Daily View: Gordon Brown bullying claims
Commentators are considering the claims in a book by political journalist Andrew Rawnsley that Gordon Brown has bullied his staff. The BBC's newspaper review looks at what press columnists have to say; the reaction of politics bloggers is below.
Mike Smithson at Political Betting thinks the discussion could be a gift for David Cameron:
"[M]y betting position on Brown not leading his party at the election might just be a winner after all. Ladbrokes have 8/1 on Brown going before the general election."
The Spectator's James Forsyth tells Radio 4's Westminster Hour that he thinks the allegation is potentially devastating for the prime minister:
"I think if it was a matter of him shouting at Peter Mandelson or some other Cabinet minister, it wouldn't be so serious. But it's the idea that the people who bear the brunt of his temper are relatively junior staff is very hurtful to his image."
Phil Hendren who blogs as Dizzy Thinks picks out three occasions when bullying in the PM's office has been brought up in Parliament over the last four years:
"So... that's 'three or four' calls, in the last 'three or four' years, which is rather handily less than 'five' which happens to be the number that Brown's own departments have confirmed have made complaints - might it be the same people that moved with him?"
Labour activist Chris Paul argues that the bullying claims may be unrepresentative:
"[B]eing Chancellor and Prime Minister are high pressure roles and that any driven believer should be hard on himself and on others where there are failures along the way. A hard task master. With a reputation for throwing the occasional paddy. But we're not talking knocking Gerry Adams to the floor here."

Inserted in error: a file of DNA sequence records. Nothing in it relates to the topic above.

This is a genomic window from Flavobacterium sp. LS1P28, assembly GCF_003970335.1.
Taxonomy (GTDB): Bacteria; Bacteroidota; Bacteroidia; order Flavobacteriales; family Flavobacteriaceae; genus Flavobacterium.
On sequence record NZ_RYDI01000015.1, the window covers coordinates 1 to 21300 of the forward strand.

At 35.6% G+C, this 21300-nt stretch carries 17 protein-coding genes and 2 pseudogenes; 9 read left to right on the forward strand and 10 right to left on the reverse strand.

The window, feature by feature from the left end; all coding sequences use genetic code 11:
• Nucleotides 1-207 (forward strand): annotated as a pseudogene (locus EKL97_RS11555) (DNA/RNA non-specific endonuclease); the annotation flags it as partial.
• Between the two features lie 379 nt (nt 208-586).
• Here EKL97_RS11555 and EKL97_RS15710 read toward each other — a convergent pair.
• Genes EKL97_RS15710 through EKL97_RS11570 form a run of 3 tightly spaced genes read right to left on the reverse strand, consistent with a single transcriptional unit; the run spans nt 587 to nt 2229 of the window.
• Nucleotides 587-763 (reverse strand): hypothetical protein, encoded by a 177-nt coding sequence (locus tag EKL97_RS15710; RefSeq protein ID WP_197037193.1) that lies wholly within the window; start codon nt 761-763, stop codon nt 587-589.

Iain Dale wonders about confidentiality and the National Bullying Helpline:
"If I were one of the three or four Downing Street employees who had phoned the helpline in confidence, I'd be pretty cheesed off to find that my call had been made public by the Helpline's chief executive"
In a later post Mr Dale then portrays Labour as trying to undermine the National Bullying Helpline:
"It is a matter for profound sadness that Gordon Brown has debased the office of Prime Minister in this way. He's in denial, but that just makes it worse. He may try to deflect the news agenda onto Mrs Pratt and her bullying helpline (as recommended by Lord Mandelson), as well as encouraging his aids to smear her as a Tory stooge but he cannot escape blame in this sorry saga."
Among blogging MPs, Liberal Democrat Lynne Featherstone asks a few questions:
"Firstly - if Rawnsley has written something untrue - why doesn't Brown sue?
"Probably too simplistic.
"Secondly and perhaps more interestingly is what constitutes bullying? If a 'boss' shouts at an employee because they've done something wrong - something serious that puts the firm or organisation in jeopardy - is that bullying or is that just the sign of someone who is passionate about their work, firm or reputation?"
In his Twitter account, Labour MP John Prescott questions the impartiality of the National Bullying Helpline, bringing up the possibility of links to members of the Conservative Party.
Conservative MP John Redwood predicts that many questions will be asked about Gordon Brown's character but, says that he would prefer to focus on the PM's decision-making:
"In the case of a Prime Minister the thing that matters most to most of us is what judgements he comes to, what decisions he takes that shape our country's destiny. The public can live with a PM who turns most normal Parliamentary questions into an invitation to try to put down political opponents, if all the main calls he is making are correct."
Links in full
Mike Smithson | Political Betting | Could there be a better gift to Dave?
BBC Westminster Hour
Phli Hendren | Dizzy Thinks | Brown admits his office has a bullying problem
Chris Paul | Labour of Love | Hard to distinguish the bullies
Iain Dale | A breach of confidentiality
Iain Dale | Brown (and some journos) In denial
Lynne Featherstone | Brown's temper, temper
John Prescott | Twitter
John Redwood | Questions of character and judgement